Bethel considers lowering graduation requirementsPublished Jan 17, 2013 at 11:39 am (Updated Jan 17, 2013 at 11:39 am)
Discussing a possible reduction in graduation requirements, Bethel Park Superintendent Nancy Rose said the school district is not talking about changing curriculum or cutting high level classes.
A discussion by the Bethel Park School Board about the possibility of lowering the requirements for graduation to the state minimum was met with negative reaction from residents and high school staff.
“I hope Bethel Park would never consider going to 21 [credits],” Pam Dobis, a retired high school teacher, told the board. “That would be outrageous.”
The district currently requires students to complete 27 credits to graduate.
According to the district website, students must complete four credits in the subjects of English, social studies, mathematics and science. They must also complete one credit in physical education and a half credit in health. Two credits in fine/practical arts and seven and a half credits of elective classes round out the requirements.
The state minimum is 21 credits.
District officials said that changing the requirements could, over time, result in cost savings for the district and benefit the needs of individual students.
Janet O’Rourke, director of secondary education, explained that by easing up on the number of core subjects, students who wished would have more time to take advanced classes that they currently can’t fit into their schedules.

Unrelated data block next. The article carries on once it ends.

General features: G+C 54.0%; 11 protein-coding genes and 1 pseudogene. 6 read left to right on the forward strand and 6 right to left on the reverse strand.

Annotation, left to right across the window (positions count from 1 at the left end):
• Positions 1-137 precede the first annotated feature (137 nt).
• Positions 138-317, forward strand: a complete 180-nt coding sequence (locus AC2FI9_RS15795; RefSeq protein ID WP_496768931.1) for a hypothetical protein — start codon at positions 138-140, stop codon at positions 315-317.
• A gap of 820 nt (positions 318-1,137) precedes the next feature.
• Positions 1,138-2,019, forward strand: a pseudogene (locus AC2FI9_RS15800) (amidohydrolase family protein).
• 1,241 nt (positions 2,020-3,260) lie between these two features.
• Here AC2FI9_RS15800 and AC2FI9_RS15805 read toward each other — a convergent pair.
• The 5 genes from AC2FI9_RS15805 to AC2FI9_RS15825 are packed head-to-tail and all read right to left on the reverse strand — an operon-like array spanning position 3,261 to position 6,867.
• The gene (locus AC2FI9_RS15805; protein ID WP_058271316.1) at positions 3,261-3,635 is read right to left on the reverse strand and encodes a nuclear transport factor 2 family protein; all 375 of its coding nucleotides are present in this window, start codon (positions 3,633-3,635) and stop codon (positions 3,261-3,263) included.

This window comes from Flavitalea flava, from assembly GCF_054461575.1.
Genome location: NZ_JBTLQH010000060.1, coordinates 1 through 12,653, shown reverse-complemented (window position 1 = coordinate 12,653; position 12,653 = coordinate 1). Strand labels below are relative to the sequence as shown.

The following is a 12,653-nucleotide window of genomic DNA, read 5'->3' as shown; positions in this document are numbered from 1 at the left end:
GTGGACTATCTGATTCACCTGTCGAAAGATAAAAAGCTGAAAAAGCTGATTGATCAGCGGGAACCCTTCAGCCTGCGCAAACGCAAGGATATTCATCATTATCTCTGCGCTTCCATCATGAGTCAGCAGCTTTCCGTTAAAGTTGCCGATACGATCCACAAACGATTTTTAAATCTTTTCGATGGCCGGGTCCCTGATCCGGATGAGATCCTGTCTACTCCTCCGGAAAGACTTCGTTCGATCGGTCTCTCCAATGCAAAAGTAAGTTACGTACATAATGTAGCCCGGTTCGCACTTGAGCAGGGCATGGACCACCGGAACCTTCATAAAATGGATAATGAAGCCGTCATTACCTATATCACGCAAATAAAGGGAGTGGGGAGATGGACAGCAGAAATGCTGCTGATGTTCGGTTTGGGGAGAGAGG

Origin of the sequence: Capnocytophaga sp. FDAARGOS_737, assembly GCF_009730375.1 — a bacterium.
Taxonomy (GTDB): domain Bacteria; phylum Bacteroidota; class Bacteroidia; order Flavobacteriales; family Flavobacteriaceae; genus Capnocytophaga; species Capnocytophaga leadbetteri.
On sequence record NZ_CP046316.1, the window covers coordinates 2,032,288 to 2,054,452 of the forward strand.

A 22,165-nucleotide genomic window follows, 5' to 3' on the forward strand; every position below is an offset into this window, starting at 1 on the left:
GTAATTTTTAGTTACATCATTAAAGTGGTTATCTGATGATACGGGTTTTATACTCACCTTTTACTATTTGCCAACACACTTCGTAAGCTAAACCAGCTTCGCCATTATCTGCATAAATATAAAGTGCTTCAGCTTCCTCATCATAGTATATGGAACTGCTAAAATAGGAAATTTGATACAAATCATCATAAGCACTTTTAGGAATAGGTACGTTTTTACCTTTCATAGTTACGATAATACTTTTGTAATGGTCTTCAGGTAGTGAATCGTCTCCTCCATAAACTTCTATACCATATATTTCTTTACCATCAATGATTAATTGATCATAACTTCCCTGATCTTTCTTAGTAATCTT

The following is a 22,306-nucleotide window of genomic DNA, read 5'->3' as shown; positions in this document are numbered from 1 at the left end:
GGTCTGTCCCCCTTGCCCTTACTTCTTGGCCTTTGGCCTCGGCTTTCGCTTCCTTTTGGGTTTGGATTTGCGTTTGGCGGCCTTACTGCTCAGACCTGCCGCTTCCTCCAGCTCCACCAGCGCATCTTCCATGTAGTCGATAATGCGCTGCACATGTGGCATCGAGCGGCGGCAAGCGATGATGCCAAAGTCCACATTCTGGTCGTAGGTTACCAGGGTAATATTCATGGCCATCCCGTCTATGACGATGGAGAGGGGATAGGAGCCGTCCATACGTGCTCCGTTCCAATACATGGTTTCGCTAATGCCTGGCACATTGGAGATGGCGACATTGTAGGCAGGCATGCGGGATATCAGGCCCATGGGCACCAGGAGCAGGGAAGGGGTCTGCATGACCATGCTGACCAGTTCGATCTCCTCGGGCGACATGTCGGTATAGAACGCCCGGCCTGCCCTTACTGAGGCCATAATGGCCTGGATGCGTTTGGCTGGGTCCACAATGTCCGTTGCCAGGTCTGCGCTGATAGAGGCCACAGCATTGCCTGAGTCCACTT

It would also give students the opportunity to take college courses and to graduate early, if they wished.
Students who needed to take remedial classes in order to pass the Keystone Exam would also have more time in their schedules, O’Rourke said. In addition, students who are less academically inclined could use the extra time to work and to participate in apprenticeships and mentoring programs, she added.
The changes being considered would be phased in beginning with ninth graders entering the high school and the district would seeing the savings over time, through staff attrition or furlough.
“We have to think outside the box,” said board President Donna Cook.
District Superintendent Nancy Rose said the district is not talking about changing curriculum or cutting high level classes. The students would still have options.
“I would like to see the 27 credits stay in place,” high school Principal Zeb Jansante told the board.
Jansante said that he wants what is in the best interest of the students, but “bills have to be paid,” he conceded.
The principal said each year he is seeing more and more students requesting to graduate early. However, there are many students who enjoy sports and other extracurricular activities and who want to stay for the whole four years.
Ann Dovorchek, a resident also advocated keeping the current requirements.
“I understand money is an issue, but we need to give them as much education as you can while they are in high school because some may never have more opportunity for education again,” she said.
Residents also urged not to rush to implement changes.
“You need to think long and hard about lowering the graduation requirements,” said Brenda Paysure.
If the district decides to implement the new graduation requirements starting with freshman entering high school in September 2013, district officials will have to make changes by the end of February.